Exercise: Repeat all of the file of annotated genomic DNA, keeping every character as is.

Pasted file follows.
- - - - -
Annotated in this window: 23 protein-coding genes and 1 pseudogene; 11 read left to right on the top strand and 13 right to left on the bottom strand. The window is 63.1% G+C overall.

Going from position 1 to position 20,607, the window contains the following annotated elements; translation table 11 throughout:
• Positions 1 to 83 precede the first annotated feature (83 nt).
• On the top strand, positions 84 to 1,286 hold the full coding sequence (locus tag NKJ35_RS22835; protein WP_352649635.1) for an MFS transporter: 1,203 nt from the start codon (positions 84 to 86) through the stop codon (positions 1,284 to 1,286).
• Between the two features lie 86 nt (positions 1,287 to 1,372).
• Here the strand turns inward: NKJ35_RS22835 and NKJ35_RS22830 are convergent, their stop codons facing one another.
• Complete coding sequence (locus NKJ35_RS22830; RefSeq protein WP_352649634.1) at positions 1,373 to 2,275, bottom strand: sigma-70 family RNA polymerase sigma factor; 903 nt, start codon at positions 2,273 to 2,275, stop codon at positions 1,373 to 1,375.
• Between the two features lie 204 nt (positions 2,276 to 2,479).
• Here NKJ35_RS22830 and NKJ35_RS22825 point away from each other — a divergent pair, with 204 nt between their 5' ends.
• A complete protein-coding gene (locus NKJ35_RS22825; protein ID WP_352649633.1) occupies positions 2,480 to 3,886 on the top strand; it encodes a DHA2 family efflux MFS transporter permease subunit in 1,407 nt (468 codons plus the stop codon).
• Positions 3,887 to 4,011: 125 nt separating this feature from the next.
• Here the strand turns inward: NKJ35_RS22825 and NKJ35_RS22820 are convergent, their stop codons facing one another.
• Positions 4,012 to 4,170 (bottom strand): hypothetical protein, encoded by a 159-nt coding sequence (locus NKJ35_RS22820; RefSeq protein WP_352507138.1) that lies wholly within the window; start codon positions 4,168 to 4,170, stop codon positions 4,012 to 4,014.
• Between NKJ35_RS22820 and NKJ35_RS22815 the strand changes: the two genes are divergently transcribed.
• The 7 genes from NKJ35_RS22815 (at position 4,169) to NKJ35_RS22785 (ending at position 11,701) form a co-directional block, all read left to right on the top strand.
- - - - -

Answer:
Annotated in this window: 23 protein-coding genes and 1 pseudogene; 11 read left to right on the top strand and 13 right to left on the bottom strand. The window is 63.1% G+C overall.

Going from position 1 to position 20,607, the window contains the following annotated elements; translation table 11 throughout:
• Positions 1 to 83 precede the first annotated feature (83 nt).
• On the top strand, positions 84 to 1,286 hold the full coding sequence (locus tag NKJ35_RS22835; protein WP_352649635.1) for an MFS transporter: 1,203 nt from the start codon (positions 84 to 86) through the stop codon (positions 1,284 to 1,286).
• Between the two features lie 86 nt (positions 1,287 to 1,372).
• Here the strand turns inward: NKJ35_RS22835 and NKJ35_RS22830 are convergent, their stop codons facing one another.
• Complete coding sequence (locus NKJ35_RS22830; RefSeq protein WP_352649634.1) at positions 1,373 to 2,275, bottom strand: sigma-70 family RNA polymerase sigma factor; 903 nt, start codon at positions 2,273 to 2,275, stop codon at positions 1,373 to 1,375.
• Between the two features lie 204 nt (positions 2,276 to 2,479).
• Here NKJ35_RS22830 and NKJ35_RS22825 point away from each other — a divergent pair, with 204 nt between their 5' ends.
• A complete protein-coding gene (locus NKJ35_RS22825; protein ID WP_352649633.1) occupies positions 2,480 to 3,886 on the top strand; it encodes a DHA2 family efflux MFS transporter permease subunit in 1,407 nt (468 codons plus the stop codon).
• Positions 3,887 to 4,011: 125 nt separating this feature from the next.
• Here the strand turns inward: NKJ35_RS22825 and NKJ35_RS22820 are convergent, their stop codons facing one another.
• Positions 4,012 to 4,170 (bottom strand): hypothetical protein, encoded by a 159-nt coding sequence (locus NKJ35_RS22820; RefSeq protein WP_352507138.1) that lies wholly within the window; start codon positions 4,168 to 4,170, stop codon positions 4,012 to 4,014.
• Between NKJ35_RS22820 and NKJ35_RS22815 the strand changes: the two genes are divergently transcribed.
• The 7 genes from NKJ35_RS22815 (at position 4,169) to NKJ35_RS22785 (ending at position 11,701) form a co-directional block, all read left to right on the top strand.